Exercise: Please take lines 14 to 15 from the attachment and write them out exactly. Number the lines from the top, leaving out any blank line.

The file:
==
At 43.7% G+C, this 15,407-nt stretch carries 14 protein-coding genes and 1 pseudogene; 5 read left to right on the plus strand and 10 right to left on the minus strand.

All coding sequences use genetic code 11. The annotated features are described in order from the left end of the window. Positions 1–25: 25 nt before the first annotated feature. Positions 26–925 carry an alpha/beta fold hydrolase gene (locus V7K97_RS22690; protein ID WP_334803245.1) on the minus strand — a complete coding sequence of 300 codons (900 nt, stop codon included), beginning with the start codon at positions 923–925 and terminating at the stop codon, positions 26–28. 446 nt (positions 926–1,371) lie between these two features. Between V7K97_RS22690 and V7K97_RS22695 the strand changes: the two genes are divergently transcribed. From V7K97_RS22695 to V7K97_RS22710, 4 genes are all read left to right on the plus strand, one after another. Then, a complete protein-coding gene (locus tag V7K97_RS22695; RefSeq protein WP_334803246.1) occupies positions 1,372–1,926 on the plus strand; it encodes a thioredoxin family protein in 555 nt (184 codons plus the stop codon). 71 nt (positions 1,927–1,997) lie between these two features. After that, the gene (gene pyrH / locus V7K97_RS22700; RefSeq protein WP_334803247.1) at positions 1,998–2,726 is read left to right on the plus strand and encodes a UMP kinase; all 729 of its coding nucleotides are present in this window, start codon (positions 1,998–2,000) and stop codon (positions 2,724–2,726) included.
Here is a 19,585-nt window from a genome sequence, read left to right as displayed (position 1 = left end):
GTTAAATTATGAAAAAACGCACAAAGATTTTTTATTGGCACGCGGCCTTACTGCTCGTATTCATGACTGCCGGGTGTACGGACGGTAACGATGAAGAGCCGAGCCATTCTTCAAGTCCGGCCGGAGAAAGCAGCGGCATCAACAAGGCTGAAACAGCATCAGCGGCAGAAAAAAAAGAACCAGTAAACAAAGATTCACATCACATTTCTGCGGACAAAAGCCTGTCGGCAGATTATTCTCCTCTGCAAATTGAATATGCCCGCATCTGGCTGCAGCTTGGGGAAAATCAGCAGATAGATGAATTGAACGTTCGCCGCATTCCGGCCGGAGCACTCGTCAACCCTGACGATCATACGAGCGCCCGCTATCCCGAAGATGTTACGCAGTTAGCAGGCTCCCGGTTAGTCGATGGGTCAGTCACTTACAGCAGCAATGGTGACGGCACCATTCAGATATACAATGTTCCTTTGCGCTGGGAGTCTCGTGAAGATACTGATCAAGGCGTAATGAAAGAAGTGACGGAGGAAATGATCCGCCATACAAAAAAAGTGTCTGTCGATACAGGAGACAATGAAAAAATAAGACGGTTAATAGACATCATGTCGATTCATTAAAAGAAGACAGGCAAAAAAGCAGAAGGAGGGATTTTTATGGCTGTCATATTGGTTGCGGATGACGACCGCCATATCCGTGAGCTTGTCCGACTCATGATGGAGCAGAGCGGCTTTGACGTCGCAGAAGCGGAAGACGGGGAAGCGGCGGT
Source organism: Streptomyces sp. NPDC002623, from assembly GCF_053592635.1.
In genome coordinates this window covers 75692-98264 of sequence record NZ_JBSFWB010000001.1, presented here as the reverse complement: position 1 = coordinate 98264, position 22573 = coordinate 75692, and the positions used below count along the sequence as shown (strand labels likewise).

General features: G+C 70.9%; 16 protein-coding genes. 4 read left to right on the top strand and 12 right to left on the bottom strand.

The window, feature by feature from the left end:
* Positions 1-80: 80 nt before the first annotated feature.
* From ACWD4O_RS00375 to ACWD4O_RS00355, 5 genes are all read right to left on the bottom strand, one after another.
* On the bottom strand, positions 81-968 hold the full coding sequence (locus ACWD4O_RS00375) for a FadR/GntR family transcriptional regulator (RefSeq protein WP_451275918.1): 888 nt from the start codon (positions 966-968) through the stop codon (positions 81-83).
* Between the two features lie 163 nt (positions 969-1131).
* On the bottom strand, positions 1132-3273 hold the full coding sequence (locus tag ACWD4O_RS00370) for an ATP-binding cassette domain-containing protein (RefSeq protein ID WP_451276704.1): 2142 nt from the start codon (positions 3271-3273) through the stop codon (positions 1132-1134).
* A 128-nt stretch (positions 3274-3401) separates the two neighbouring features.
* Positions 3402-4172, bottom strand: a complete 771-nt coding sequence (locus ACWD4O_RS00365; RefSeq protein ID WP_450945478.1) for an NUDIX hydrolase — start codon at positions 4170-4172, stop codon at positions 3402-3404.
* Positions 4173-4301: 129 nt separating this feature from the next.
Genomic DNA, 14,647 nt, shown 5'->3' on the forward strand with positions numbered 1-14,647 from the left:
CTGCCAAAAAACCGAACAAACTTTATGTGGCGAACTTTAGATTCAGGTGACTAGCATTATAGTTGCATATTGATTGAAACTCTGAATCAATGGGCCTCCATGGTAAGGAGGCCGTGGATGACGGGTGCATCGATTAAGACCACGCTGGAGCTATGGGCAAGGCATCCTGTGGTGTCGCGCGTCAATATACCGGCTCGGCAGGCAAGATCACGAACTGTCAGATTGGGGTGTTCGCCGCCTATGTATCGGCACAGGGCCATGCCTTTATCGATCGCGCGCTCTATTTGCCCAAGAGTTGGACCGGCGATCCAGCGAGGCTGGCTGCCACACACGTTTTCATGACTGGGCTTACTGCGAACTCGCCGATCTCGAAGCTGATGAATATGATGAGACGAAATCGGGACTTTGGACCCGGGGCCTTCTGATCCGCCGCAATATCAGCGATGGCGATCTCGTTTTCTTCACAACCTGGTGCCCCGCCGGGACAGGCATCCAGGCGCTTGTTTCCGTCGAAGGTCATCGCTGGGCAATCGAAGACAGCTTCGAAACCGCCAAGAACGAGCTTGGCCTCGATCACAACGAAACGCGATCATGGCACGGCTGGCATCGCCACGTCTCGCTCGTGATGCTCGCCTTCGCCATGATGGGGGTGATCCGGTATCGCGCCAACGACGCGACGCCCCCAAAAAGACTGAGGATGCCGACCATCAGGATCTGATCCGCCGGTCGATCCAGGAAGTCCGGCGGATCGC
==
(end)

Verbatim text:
* A 128-nt stretch (positions 3274-3401) separates the two neighbouring features.
* Positions 3402-4172, bottom strand: a complete 771-nt coding sequence (locus ACWD4O_RS00365; RefSeq protein ID WP_450945478.1) for an NUDIX hydrolase — start codon at positions 4170-4172, stop codon at positions 3402-3404.